Needless to say, that hoary old legal notion – that laws need to give those governed by them at least a hint of the thing prohibited – is out the window. The first time you may know your partner isn’t pleased is when the police are clapping on the irons.

My scrupulous use of gender-neutral terminology is of course a ruse. As Devon is well aware, no one should pretend that the new law will be applied to women as well as men. Before it’s even in effect, it’s connected with “bullying husbands” only. Overbearing wives? Never heard of them.

The new law’s certain effect will be yet another in the already-bulging tool box of women and wives who want to remove men from their and their children’s lives. As it is, actual physical violence can in some cases be proven or disproven by resort to medical records and the presence or absence of injury. But emotional abuse? Never has the distance between allegation and conviction been shorter; never will justice be more arbitrary.

So the final beneficiary of DV double standards is the government that has long used inaccurate and overblown theories of domestic violence to expand its powers. And the main victim of that dramatic expansion – apart from men, that is – will be the family. At every turn, confronted by the truth about the value of fathers to children, governments promote policies whose result is the further marginalization of fathers in their kids’ lives. As I’ve said many times before, that’s bad for children, bad for fathers, bad for mothers, bad for society generally and the public purse. And yet it continues.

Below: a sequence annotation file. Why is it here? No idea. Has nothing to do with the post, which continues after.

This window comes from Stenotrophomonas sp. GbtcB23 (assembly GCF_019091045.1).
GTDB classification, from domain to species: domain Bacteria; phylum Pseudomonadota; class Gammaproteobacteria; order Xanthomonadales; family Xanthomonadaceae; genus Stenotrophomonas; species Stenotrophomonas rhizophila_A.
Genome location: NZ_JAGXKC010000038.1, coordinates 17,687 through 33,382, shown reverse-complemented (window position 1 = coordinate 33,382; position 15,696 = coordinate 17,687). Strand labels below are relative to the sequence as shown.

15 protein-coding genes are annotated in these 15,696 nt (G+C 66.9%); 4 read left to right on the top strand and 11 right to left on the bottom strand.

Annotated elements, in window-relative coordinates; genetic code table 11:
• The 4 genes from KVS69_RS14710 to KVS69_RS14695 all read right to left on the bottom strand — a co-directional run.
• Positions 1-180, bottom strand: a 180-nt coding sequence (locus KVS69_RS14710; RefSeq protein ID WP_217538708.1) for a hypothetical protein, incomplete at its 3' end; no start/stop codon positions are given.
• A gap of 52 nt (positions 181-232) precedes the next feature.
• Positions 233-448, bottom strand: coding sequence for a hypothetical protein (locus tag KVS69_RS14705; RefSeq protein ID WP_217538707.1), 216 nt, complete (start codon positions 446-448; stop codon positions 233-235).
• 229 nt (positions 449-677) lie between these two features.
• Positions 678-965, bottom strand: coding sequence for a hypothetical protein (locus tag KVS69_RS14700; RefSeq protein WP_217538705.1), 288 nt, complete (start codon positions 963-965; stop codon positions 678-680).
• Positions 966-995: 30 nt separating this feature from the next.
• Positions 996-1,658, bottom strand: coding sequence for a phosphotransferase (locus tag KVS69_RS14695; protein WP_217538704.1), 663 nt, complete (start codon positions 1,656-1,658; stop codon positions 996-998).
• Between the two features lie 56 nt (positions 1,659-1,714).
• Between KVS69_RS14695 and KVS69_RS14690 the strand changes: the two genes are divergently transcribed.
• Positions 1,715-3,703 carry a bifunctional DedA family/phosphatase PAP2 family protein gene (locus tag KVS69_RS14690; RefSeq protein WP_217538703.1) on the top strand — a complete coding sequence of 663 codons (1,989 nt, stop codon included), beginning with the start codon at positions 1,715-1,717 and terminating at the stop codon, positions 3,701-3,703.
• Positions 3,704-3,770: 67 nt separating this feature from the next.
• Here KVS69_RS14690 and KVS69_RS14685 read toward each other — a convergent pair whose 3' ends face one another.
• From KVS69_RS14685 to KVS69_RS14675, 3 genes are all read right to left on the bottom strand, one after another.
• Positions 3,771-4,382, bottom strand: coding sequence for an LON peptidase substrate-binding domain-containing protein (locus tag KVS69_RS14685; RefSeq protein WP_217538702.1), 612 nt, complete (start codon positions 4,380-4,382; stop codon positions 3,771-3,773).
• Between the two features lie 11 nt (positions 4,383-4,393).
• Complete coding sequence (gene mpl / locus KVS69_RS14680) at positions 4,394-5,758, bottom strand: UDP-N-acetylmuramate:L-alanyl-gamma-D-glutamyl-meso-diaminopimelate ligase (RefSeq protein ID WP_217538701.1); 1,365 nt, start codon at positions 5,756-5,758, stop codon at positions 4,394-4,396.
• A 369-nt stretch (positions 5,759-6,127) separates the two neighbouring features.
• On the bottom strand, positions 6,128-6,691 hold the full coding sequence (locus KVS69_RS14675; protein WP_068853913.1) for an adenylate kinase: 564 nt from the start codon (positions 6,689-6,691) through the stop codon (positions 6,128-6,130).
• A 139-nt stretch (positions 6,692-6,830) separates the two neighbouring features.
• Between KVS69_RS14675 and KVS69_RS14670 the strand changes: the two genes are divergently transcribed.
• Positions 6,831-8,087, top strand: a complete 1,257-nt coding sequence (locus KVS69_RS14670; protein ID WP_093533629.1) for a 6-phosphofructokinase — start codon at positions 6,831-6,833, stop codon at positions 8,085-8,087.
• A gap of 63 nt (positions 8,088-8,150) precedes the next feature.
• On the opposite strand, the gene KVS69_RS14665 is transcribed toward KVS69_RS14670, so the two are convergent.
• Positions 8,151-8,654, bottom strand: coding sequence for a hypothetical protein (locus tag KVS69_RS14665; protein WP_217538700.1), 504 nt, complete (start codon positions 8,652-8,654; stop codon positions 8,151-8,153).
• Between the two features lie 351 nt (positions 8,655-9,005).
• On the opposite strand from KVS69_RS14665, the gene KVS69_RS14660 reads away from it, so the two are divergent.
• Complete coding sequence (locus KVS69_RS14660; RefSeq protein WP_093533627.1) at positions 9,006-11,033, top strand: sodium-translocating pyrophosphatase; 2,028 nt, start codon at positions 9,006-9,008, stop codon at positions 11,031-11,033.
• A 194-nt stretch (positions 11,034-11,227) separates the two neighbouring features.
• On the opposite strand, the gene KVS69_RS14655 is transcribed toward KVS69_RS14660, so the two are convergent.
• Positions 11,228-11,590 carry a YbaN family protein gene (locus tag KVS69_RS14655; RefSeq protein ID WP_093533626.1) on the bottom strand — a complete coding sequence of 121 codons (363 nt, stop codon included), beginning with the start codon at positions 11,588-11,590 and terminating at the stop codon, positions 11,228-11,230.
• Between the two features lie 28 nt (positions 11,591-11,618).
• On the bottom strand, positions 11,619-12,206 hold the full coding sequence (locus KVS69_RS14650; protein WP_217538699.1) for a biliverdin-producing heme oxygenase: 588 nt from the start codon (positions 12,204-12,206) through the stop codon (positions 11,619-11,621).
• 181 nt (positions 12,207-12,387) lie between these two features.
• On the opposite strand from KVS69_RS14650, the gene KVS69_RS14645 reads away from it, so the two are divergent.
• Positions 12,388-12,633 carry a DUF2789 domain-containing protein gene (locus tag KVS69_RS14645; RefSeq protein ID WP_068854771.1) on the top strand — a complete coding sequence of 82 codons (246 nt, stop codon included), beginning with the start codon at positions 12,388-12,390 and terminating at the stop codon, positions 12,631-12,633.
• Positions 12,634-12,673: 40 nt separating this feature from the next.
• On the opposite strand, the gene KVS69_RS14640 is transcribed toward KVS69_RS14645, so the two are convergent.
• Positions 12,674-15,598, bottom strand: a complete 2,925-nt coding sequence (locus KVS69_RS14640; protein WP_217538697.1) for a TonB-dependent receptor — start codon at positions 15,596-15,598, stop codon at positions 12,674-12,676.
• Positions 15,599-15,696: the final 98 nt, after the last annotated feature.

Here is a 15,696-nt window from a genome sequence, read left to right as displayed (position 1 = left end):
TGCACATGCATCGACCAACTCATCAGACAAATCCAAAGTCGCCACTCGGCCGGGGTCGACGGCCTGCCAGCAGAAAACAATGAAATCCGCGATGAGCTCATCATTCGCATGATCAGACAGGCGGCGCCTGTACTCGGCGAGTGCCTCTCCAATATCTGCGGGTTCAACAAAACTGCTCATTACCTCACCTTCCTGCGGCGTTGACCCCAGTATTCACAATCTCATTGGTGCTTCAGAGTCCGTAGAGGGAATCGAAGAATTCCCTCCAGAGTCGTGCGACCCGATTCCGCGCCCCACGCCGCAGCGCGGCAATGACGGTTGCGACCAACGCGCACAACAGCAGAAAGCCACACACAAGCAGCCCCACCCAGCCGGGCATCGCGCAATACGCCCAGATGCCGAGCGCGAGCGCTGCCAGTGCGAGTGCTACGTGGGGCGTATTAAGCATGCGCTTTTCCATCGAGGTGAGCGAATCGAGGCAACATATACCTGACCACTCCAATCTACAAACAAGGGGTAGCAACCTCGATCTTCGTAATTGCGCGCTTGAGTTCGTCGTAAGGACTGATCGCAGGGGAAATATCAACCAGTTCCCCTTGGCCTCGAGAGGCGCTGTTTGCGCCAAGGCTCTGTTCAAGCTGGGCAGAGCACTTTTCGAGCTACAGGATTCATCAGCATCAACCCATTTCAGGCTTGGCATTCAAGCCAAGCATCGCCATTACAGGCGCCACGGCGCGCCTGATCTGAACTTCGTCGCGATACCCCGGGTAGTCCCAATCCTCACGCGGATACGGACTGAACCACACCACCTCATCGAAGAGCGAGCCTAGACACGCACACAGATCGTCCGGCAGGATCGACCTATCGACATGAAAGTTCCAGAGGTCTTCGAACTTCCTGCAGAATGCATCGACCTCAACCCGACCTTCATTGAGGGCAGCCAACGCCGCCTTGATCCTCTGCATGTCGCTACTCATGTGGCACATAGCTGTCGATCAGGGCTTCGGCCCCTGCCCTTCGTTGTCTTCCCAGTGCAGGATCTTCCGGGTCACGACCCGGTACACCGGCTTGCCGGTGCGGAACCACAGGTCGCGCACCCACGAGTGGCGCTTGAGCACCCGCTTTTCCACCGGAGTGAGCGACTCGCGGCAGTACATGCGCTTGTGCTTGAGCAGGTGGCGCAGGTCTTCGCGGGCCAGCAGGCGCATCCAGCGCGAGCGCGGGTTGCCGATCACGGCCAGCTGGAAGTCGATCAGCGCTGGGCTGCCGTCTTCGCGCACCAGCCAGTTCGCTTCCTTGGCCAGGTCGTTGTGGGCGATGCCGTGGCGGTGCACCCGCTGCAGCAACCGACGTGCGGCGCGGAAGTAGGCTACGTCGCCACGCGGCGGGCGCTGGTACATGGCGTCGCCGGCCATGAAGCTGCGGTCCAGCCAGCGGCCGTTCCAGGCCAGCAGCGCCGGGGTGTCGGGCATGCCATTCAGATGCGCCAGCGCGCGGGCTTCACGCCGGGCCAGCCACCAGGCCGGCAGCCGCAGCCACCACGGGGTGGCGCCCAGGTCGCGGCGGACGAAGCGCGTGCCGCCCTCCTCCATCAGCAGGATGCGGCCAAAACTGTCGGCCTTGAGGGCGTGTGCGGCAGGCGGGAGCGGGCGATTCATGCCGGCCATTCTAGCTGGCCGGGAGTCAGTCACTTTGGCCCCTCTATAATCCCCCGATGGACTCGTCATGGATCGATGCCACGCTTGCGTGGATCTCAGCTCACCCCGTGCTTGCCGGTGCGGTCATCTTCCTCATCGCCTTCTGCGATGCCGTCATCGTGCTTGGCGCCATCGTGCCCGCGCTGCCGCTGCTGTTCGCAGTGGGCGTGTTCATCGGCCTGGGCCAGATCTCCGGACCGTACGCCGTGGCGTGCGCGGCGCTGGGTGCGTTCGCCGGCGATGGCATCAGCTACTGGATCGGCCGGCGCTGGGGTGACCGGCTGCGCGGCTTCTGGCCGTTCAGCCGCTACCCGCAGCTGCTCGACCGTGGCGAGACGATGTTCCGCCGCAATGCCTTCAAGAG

Will the final history of Western democracies read “They committed suicide?”

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#domesticviolence, #doublestandards, #emotionalabuse, #malevictims

Comments   

0 #2 Some are more equal than othersjeltez42 2014-10-01 17:51
It was made very clear to me very early on in life that if hit a person or an animal, I should expect to get hit or bit (in the case of an animal). There were no genders attached to this. Just the clear message that if I hurt another living being, I should completely expect to get hurt back and quite possibly hurt worse.

I also learned very early on that you could verbally and emotionally attack someone and that would result in an attack back. It comes down to do unto others as you would have them do to you.

It is never right to hit another living creature unless it is in self defence. It should not matter what gender the person who threw the first punch (verbal, emotional or physical), this is the person that needs to be punished.
0 #1 Bad for mothers?jstiles 2014-09-25 16:13
"... bad for mothers, ..."

Let's not kid ourselves Robert. If all this wasn't good for mothers things would be different.